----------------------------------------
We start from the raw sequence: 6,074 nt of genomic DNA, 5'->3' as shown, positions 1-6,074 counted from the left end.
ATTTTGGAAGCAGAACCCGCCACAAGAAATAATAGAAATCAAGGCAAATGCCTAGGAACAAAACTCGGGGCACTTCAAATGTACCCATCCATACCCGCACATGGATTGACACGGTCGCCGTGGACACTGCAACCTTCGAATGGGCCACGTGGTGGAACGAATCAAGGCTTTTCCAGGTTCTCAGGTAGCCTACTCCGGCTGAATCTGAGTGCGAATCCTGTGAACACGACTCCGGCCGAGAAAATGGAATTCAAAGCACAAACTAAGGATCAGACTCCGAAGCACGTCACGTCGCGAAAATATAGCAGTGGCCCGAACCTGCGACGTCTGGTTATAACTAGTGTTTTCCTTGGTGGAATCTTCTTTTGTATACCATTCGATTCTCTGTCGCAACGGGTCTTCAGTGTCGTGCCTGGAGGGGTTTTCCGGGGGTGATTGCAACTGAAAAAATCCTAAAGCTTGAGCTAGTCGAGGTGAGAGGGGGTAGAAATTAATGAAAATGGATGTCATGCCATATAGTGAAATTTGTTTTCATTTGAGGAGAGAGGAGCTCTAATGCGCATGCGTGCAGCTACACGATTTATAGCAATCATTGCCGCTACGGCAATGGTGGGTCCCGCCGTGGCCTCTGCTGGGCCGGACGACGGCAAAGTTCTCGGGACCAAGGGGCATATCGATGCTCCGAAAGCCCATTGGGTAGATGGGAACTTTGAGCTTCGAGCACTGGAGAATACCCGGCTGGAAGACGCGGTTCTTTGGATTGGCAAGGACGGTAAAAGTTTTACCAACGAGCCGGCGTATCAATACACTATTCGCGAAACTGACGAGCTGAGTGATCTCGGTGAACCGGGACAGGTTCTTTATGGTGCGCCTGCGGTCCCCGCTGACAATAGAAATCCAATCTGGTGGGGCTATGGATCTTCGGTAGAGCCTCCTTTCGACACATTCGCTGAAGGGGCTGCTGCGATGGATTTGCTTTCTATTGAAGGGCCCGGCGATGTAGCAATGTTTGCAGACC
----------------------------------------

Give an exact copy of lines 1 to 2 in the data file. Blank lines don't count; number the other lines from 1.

We start from the raw sequence: 6,074 nt of genomic DNA, 5'->3' as shown, positions 1-6,074 counted from the left end.
ATTTTGGAAGCAGAACCCGCCACAAGAAATAATAGAAATCAAGGCAAATGCCTAGGAACAAAACTCGGGGCACTTCAAATGTACCCATCCATACCCGCACATGGATTGACACGGTCGCCGTGGACACTGCAACCTTCGAATGGGCCACGTGGTGGAACGAATCAAGGCTTTTCCAGGTTCTCAGGTAGCCTACTCCGGCTGAATCTGAGTGCGAATCCTGTGAACACGACTCCGGCCGAGAAAATGGAATTCAAAGCACAAACTAAGGATCAGACTCCGAAGCACGTCACGTCGCGAAAATATAGCAGTGGCCCGAACCTGCGACGTCTGGTTATAACTAGTGTTTTCCTTGGTGGAATCTTCTTTTGTATACCATTCGATTCTCTGTCGCAACGGGTCTTCAGTGTCGTGCCTGGAGGGGTTTTCCGGGGGTGATTGCAACTGAAAAAATCCTAAAGCTTGAGCTAGTCGAGGTGAGAGGGGGTAGAAATTAATGAAAATGGATGTCATGCCATATAGTGAAATTTGTTTTCATTTGAGGAGAGAGGAGCTCTAATGCGCATGCGTGCAGCTACACGATTTATAGCAATCATTGCCGCTACGGCAATGGTGGGTCCCGCCGTGGCCTCTGCTGGGCCGGACGACGGCAAAGTTCTCGGGACCAAGGGGCATATCGATGCTCCGAAAGCCCATTGGGTAGATGGGAACTTTGAGCTTCGAGCACTGGAGAATACCCGGCTGGAAGACGCGGTTCTTTGGATTGGCAAGGACGGTAAAAGTTTTACCAACGAGCCGGCGTATCAATACACTATTCGCGAAACTGACGAGCTGAGTGATCTCGGTGAACCGGGACAGGTTCTTTATGGTGCGCCTGCGGTCCCCGCTGACAATAGAAATCCAATCTGGTGGGGCTATGGATCTTCGGTAGAGCCTCCTTTCGACACATTCGCTGAAGGGGCTGCTGCGATGGATTTGCTTTCTATTGAAGGGCCCGGCGATGTAGCAATGTTTGCAGACC